So Jeff, while you are free to spew whatever vitriol you wish, thanks to Curt’s policy of free expression, just know that your actions as a wet blanket are:

      1. Not helping your cause, in fact making more people dismiss you.

      2. Impinging on the enjoyment of others.

      If you don’t care about the above, or if your goal is to sap the enjoyment of whisky from others, and possibly turn people away from Curt’s site, please, please carry on.

      Athena, Goddess of Wisdom

    • Well put Kallaskander, but I think we need to put it in context (with respect to your last paragraph).

      I am currently treating a patient who is suffering on many levels despite his physical symptoms being controlled. He will likely have medical assistance in dying (MAID) in the next week. I have spent hours involved in his case, which is a heart-wrenching one.

      However, when I’ve finished my charting and advocating and phone calls, I do something else, and I think about something else. One of these days I might even pour myself a dram (if I could only stay awake in the evening – jet lag).

      The point is, while I acknowledge his suffering is ongoing, I also accept that I have done as much as I can to help him and I don’t dwell on his situation 24 hours a day. If I did I wouldn’t be able to work (or live).

      Similarly, it isn’t necessary to remind people every time about a (relative to real life) insignificant issue, to the point where the drum beats so often no one even hears it anymore.

      Regards.

  6. Excuse my posting this twice but I mis-spelled my email address and I felt my comment was too time-related to wait for moderation:

    Kallaskander,

    You make reasonable points. But there is a school of thought that believes that you can make a better argument with decisively placed arguments than with the shotgun approach of shooting off every opportunity.

    For instance, you’re more likely to notice a car engine turning on by the lake than downtown.

    You will taste the flavour of a grape so much better if you’re not stuffing yourself full of chocolates.

    Jeff has clearly misrepresented the others in the above conversation ( the ABV example is reminiscent of Conservative party trolls on twitter during the last election, selectively picking out words spoken by debaters to suggest their message was the opposite of what was actually said), and his rants have risen to the level of fanaticism.

    Sure, the NAS issue is a drag on the whisky industry. But:

    1. It’s not the only issue in whisky ( I agree that ABV information is inadequate as well, for example).

    2. It’s not the only issue in the world.

    3. It doesn’t have to be in every conversation.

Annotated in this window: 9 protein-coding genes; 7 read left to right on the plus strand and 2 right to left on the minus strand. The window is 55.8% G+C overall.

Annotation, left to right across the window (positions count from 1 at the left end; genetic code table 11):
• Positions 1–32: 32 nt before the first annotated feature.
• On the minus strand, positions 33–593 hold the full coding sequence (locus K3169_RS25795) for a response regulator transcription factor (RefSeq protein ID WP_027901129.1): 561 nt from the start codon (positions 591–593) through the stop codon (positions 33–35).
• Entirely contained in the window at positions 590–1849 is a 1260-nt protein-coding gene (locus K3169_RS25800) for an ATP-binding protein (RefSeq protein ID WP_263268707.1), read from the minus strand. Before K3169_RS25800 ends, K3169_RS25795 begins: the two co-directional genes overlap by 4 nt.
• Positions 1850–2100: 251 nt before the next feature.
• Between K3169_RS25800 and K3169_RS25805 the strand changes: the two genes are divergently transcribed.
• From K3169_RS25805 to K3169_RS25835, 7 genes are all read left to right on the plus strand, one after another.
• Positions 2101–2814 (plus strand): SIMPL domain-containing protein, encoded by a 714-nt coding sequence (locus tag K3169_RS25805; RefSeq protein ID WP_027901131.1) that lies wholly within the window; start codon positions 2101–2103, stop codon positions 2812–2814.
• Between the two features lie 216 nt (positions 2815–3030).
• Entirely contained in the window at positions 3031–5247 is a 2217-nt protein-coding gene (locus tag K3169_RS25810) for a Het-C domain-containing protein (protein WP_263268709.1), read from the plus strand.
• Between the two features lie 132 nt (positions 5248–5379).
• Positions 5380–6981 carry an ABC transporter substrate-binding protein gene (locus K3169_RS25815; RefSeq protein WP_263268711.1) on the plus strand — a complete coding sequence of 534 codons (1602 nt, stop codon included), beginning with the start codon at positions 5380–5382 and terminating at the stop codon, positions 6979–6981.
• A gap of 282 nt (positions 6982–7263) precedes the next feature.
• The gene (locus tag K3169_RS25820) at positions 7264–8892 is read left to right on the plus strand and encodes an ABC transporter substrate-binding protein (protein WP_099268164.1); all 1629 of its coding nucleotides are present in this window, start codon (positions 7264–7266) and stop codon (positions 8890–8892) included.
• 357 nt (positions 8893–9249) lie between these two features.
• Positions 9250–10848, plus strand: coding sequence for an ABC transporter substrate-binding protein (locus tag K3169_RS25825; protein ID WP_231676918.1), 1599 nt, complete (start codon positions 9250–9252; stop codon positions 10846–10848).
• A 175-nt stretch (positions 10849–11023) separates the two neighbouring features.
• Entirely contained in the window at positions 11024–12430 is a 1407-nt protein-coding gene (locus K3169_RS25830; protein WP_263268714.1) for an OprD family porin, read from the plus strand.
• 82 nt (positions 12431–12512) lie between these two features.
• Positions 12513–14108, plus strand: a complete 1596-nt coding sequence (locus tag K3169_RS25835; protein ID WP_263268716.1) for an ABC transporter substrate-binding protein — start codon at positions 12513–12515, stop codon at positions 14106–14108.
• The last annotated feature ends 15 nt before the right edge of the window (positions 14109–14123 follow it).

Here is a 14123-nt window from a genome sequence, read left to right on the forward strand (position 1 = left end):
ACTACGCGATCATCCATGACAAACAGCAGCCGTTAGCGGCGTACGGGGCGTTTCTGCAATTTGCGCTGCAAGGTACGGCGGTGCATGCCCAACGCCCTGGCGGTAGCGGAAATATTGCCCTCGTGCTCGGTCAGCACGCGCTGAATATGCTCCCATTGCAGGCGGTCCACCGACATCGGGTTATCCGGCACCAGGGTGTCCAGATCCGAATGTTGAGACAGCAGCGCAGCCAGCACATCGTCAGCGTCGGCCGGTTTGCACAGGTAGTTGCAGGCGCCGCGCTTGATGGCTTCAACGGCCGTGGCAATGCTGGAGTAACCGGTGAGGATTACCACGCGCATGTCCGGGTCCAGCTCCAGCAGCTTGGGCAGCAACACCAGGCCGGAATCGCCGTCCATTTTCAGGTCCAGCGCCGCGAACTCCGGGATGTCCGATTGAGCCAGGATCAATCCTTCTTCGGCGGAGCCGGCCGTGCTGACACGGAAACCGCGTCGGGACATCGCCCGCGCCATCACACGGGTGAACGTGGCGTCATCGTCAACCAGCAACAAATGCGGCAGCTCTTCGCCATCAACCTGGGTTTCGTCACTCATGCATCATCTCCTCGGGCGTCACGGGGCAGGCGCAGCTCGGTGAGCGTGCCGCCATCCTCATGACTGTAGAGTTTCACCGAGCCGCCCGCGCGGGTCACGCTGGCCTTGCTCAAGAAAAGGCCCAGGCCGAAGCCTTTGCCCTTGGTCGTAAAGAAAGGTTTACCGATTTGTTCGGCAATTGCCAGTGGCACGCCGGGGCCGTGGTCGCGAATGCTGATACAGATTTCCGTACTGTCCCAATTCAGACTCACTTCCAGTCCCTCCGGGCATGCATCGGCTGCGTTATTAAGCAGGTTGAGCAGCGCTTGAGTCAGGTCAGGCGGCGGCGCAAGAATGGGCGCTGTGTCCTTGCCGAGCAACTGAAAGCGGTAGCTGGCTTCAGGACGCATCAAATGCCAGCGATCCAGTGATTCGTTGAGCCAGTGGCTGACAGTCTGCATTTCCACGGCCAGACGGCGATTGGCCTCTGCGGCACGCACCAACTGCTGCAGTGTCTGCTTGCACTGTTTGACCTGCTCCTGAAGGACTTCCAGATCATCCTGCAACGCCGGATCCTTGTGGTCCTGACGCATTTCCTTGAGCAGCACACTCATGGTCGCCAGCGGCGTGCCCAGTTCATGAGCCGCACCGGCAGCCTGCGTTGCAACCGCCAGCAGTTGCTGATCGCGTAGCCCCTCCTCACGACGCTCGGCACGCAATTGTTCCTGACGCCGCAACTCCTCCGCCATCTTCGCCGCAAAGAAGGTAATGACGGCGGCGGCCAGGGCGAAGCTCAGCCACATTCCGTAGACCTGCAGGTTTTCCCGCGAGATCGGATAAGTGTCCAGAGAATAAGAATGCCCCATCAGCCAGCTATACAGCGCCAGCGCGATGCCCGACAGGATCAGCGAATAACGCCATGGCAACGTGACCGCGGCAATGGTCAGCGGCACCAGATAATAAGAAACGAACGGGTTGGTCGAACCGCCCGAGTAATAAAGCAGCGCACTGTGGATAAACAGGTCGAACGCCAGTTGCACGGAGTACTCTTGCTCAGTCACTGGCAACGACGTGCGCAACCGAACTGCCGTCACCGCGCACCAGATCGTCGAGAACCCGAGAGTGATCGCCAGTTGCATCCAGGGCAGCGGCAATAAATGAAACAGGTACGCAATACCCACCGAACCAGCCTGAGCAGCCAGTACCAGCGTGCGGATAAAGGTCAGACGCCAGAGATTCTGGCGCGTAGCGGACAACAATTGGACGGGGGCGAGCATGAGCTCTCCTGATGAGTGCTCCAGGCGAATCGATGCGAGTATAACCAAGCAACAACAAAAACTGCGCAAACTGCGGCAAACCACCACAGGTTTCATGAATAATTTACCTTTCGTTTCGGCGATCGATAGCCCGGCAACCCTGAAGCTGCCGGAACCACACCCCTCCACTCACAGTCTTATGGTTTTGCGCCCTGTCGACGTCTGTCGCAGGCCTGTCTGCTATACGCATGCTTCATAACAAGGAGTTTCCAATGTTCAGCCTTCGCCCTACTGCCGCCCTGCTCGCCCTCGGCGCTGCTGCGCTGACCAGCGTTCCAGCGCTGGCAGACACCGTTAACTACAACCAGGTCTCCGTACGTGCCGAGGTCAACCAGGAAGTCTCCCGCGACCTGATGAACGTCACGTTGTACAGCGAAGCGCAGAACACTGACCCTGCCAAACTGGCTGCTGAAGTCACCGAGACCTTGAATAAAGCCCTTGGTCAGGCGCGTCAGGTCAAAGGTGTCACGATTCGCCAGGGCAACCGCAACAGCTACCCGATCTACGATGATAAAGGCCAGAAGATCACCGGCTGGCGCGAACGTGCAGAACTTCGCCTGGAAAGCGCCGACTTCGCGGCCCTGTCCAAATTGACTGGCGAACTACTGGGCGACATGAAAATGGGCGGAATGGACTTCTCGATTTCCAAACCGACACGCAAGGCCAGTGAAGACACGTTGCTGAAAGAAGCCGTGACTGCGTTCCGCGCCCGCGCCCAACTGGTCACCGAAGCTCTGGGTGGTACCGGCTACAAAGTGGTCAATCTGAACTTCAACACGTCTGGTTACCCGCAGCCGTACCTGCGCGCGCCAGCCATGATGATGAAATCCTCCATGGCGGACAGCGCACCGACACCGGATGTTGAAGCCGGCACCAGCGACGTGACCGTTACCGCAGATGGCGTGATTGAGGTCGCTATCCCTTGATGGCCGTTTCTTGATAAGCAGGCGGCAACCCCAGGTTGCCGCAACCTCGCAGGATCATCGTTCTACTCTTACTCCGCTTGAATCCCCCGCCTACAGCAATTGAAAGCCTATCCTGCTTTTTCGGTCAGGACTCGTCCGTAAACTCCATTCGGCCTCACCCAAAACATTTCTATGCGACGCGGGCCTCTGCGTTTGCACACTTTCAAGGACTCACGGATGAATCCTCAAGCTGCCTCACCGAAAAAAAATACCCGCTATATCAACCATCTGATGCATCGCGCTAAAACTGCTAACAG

Sometimes people just want to enjoy a dram. Sometimes it can be just about the enjoyment.

    Whisky is a recreational experience. It’s not a world war, persecution, poverty, etc… It’s not something where we should have to be reminded of some marketing issues to dull the enjoyment.

    So Jeff, while you are free to spew whatever vitriol you wish, thanks to Curt’s policy of free expression, just know that your actions as a wet blanket are:

    1. Not helping your cause, in fact making more people dismiss you.

    2. Impinging on the enjoyment of others.

    If you don’t care about the above, or if your goal is to sap the enjoyment of whisky from others, and possibly turn people away from Curt’s site, please, please carry on.

    Athena, Goddess of Wisdom

    • If anyone feels their enjoyment of whisky is being “impinged” upon by Jeff’s “vitriol” then you are as free to disregard his opinions as he is to express them. If Jeff’s comments are enough to taint your enjoyment of whisky, your commitment to whisky is on pretty shaky ground. He is only saying (albeit over and over again) what we all know to be true: we are being quite blatantly fleeced by an industry that sees us as a docile flock of sheep with wallets open ready to shell out whatever they ask for their next great offering.

      I love good single malt whisky, but I’m getting sick and tired of being taken for granted. The producers refuse to give us the information we need to make an informed decision on whether or not to purchase their product. Currently, there is a bit of an inductive leap required: e.g. I have had many great single malts; this is an expensive single malt; therefore I must assume that it is great. At current prices, that just doesn’t work for me anymore.

      I say again: the higher the ABV and the older the whisky, the higher the price. Age and strength obviously matter and command a premium. Anyone trying to tell me otherwise, I must assume, is trying to fool me and is full of shit.

      Freedom of speech is a wonderful and much taken for granted luxury as is the freedom to disagree.

      Cheers.

    • I have to keep saying the same things over and over again, if only to contrast the people who repeatedly insist on telling me stuff about whisky that’s simply demonstrably untrue (see above). The things I’m writing about whisky aren’t true because I argue them so; I can argue them so because they’re true. People should try this, if only to elevate the conversation.

      If any of this is about the “wisdom of when to speak”, when is that going to include people waiting until they know what they are talking about or can defend what they’re saying about their new, exciting (and undiscovered) models of whisky physics? I’m not in favour of censorship but, if others are and that’s the standard for it, that standard needs to be uniformly applied. Maybe that’s what’s already happened with Nick Morgan, because he’s been pretty quiet of late. In that vein, I do wish “Athena” would stop besmirching that name with her(?) fluff, and I challenge her to refute anything about any of the substance of what I’ve said. As mentioned above, a non-intellectual approach to whisky can become an anti-intellectual one, and I’ve found that the latter can occur when those subscribing to the former are irritated. If she’s “the goddess of wisdom”.. well, I’ve already mentioned how delusional whisky commentary is becoming.